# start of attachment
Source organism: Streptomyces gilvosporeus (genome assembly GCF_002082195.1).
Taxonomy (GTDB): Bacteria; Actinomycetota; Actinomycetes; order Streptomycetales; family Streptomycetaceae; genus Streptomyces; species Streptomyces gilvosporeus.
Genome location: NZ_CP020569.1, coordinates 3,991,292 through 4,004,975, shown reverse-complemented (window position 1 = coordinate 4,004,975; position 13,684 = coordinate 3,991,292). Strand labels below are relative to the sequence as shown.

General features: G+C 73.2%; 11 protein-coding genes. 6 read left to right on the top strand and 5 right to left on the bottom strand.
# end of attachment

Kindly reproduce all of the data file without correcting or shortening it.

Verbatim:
Source organism: Streptomyces gilvosporeus (genome assembly GCF_002082195.1).
Taxonomy (GTDB): Bacteria; Actinomycetota; Actinomycetes; order Streptomycetales; family Streptomycetaceae; genus Streptomyces; species Streptomyces gilvosporeus.
Genome location: NZ_CP020569.1, coordinates 3,991,292 through 4,004,975, shown reverse-complemented (window position 1 = coordinate 4,004,975; position 13,684 = coordinate 3,991,292). Strand labels below are relative to the sequence as shown.

General features: G+C 73.2%; 11 protein-coding genes. 6 read left to right on the top strand and 5 right to left on the bottom strand.